And if you fall into the trap of putting in lots of billable hours for several weeks at a time, and skipping your administration and marketing duties, you’ll fall into the most common traps that freelancers face — “feast or famine.” This is what happens when you get a large project and spend all your time on it, then the project comes to an end and you realize you have no more work coming in and you panic and market like crazy and take the first gig that comes along because otherwise you’ll be sitting around and not doing any billable work at all.

Freelancers and consultants who do this wind up going into a downward pricing spiral, since they’ll take any work offered, even if doesn’t meet their minimum rate requirements, just to stay busy.

Those who keep a regular schedule instead, and market continuously, can afford to turn down clients, and pick the projects that are the best possible fit for them. The business they turn down, they refer out to other freelancers, who’ll be grateful to get the work because they didn’t budget their time and are always in a state of panic.

Related Posts'

Maria Korolov

Maria Korolov is editor and publisher of Hypergrid Business. She has been a journalist for more than twenty years and has worked for the Chicago Tribune, Reuters, and Computerworld and has reported from over a dozen countries, including Russia and China. Follow me on Twitter @MariaKorolov.

18 Responses

  1.' hack13 says:

    I can somewhat agree to this, it took us a while to find our perfect price point, but I feel as well as many of Zetamex’s clients that we are defiantly not low-end for the support and quality of hosting we provide.

    But we are only able to offer such deals and pricing the way we do by signing contracts and agreements with different datacenters, and service providers allowing us to get mass quantities of services at lower costs, allowing us to keep our business going strong and offer some of the best deals.

    My tips for virtual world providers, are to work outside the box of standard use cases, and think new and inventive. It is the best way to score new business and keep it reoccurring into your bank account, and keeping yourself on the pace of a growing company.

    Lastly, don’t like other people bully you into retorting about who your providers are, where you get your services or servers. They might feel confidant in making you come forward with this information, but honestly it is how some people conceal their income. Big companies don’t always shared their secrets of who hosts their site, or where they sit their servers, its on a need to know basis. Just don’t get bullied into releasing your secrets.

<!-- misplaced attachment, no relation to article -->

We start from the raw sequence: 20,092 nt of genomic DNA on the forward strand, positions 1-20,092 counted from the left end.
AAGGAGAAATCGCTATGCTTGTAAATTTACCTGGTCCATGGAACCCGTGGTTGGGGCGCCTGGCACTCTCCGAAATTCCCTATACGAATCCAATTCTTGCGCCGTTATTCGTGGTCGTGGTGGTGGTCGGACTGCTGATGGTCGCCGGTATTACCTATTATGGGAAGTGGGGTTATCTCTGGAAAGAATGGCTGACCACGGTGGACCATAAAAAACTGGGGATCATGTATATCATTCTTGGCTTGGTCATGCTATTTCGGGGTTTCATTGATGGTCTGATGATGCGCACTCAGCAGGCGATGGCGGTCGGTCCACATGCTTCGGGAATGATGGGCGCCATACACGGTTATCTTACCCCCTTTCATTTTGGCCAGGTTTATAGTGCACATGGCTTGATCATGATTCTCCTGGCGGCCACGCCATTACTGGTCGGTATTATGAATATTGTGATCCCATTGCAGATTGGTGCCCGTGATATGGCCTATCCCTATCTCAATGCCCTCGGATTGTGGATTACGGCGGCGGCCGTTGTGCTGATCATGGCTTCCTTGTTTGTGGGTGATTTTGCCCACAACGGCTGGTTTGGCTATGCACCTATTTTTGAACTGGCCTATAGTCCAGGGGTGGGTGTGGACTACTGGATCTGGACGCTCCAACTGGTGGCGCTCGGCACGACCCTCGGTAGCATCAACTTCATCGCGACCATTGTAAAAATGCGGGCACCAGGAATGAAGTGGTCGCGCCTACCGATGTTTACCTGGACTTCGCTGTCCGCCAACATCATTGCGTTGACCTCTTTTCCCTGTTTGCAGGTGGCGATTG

•' Ilan Tochner says:


      All professional hosting companies provide details about where they host their servers and the type of servers they use. It shows that they aren’t using sub-par hardware running in sub-par datacenters. Good hosting providers are proud of these things and make this information easy to find on their website. This is so prevalent that you can use it as a quick heuristic to determine whether or not the hosting provider you’re considering is a real business you can trust.

      There isn’t any cloak and dagger component in hosting, it’s a commodity service. You don’t have to share the special deals you’ve made with any datacenter but not telling your customers exactly where their servers will be located is shady. There is absolutely no reason to do so unless you have something to hide from them.

      If you offer no value on top of the datacenter you’re using then people should look somewhere else for a hosting provider. If you do offer value then there is no reason to hide the identity of the datacenter you’re using from your potential customers. Are you so afraid they’ll bypass you and use the datacenter without you getting your cut? If you offer sufficient value add most of your customers will prefer paying you your fees on top of what they can get directly from the datacenter.

      Advising would be service providers to look shady to their potential customers is very bad advise. People who want to get business should act transparently and give their customers full information about the what, where, and how the service they will be paying for will be provided.

      •' childish says:

        You are one of the most childish grid owners and your ass really does show when you write.